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Diane Kruger in Interview magazine September2009

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A New York Times critic once described Diane Kruger as “too beautiful to play a role of any substance.” Cast your eye over her career as, first, a successful model in Paris, and—since her film debut in 2002—an up-and-coming actress, and the beauty part is irrefutable. As for the second half of that critical appraisal? Well, Kruger, now 33, is fortunate that her latest director is Quentin Tarantino, who likes nothing more than a kick-*** glamourpuss with acting chops. As the enigmatic Bridget von Hammersmark in Tarantino’s World War II epic Inglourious Basterds, she gets to challenge preconceptions about glacially gorgeous blondes. If the movie is a twisted once-upon-a-time fairy tale (crammed with more sadistic gore than even the Brothers Grimm could muster), the German-born Kruger makes a suitably steely princess—with a sense of humor. She even has her own real-lifeprince: Fringe actor Joshua Jackson.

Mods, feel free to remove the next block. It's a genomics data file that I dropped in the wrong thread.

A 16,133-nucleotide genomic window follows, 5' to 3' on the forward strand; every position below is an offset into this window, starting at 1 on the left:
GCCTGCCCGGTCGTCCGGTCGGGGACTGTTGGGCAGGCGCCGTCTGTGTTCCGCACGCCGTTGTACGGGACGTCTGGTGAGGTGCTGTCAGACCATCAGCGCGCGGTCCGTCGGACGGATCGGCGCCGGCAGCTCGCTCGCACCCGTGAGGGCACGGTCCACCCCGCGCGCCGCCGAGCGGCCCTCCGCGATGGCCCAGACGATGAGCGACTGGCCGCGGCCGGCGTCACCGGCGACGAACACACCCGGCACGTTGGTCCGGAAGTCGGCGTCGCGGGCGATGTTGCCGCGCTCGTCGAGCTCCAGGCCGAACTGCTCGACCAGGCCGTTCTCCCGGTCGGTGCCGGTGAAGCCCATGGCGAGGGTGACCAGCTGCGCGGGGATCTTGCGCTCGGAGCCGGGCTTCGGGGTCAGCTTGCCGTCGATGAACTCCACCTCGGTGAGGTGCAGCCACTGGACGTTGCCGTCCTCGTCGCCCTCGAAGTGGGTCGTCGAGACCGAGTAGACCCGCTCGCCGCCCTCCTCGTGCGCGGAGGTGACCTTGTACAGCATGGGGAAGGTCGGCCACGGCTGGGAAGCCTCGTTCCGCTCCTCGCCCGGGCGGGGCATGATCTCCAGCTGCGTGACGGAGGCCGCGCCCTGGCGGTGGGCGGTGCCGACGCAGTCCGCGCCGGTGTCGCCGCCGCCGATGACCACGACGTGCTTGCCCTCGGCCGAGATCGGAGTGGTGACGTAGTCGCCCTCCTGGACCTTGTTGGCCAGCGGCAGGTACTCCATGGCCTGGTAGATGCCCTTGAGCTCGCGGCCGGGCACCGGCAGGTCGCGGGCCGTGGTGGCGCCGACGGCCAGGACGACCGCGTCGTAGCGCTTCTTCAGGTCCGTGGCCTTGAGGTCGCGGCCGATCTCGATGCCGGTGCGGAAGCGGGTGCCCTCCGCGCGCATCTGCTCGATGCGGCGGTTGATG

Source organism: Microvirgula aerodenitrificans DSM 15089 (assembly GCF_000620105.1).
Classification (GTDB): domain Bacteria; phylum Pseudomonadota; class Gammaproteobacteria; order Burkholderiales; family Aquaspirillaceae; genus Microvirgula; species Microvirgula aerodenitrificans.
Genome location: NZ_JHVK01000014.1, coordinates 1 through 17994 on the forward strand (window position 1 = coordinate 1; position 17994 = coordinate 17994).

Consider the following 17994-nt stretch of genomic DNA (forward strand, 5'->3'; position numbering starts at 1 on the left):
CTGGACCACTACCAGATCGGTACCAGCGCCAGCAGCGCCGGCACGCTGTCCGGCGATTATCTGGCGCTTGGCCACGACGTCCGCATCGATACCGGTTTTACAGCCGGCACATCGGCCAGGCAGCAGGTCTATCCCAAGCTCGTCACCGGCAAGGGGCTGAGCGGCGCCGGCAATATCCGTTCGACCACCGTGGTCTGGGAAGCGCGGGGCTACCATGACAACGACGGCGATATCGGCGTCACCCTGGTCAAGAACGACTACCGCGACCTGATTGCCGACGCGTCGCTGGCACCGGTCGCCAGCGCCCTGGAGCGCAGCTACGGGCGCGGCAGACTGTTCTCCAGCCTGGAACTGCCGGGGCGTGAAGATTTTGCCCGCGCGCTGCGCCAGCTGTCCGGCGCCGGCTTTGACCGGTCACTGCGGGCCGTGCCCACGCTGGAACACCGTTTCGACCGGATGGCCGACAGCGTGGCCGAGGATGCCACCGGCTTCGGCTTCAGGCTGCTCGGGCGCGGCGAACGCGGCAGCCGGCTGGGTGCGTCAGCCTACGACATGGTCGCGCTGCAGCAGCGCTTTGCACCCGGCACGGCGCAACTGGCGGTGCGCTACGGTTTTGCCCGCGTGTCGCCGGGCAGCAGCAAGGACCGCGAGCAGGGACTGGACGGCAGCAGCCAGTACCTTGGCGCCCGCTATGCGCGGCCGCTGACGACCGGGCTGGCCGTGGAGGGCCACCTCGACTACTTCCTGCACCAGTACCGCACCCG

TIM BLANKS: So who is Bridget von Hammersmark?

DIANE KRUGER: [laughs] Well, she’s a German movie star of the time, and she’s also a double agent for the British. But she’s not 007—not the supersleek killing machine. Bridget is sort of like Mata Hari. Because of her status, she knows Hitler and Goebbels and really high-placed people, so she relays information.

BLANKS: Did you have anyone in mind when you were conceiving her?

KRUGER: Yes. I immediately thought about a German actress who was very famous around that time called Hildegard Knef, who not a lot of people are really, truly familiar with. And, obviously, there’s Marlene Dietrich, but I didn’t want it to be too obvious. Quentin could cite you 58,000 people he was influenced by, especially a Hungarian actress called Ilona Massey, who played a femme fatale in a couple of movies. I must have seen at least 20 or 25 movies that he was influenced by and that he wanted me to watch.

BLANKS: Filming in the Babelsberg studio where Hildegard Knef and Marlene Dietrich made movies must have been a rather remarkable experience.

KRUGER: Yes, I have to say those studios are very, very cool. You do feel the spirit. We worked on the Marlene Dietrich soundstage a couple times. And the costumes were great. Also, I have to say that what Quentin does best is write for women. All the female characters in his movies are very powerful, very smart. He really wants women to come through as these fierce creatures.

BLANKS: What do you think it is about him that responds to women in that way?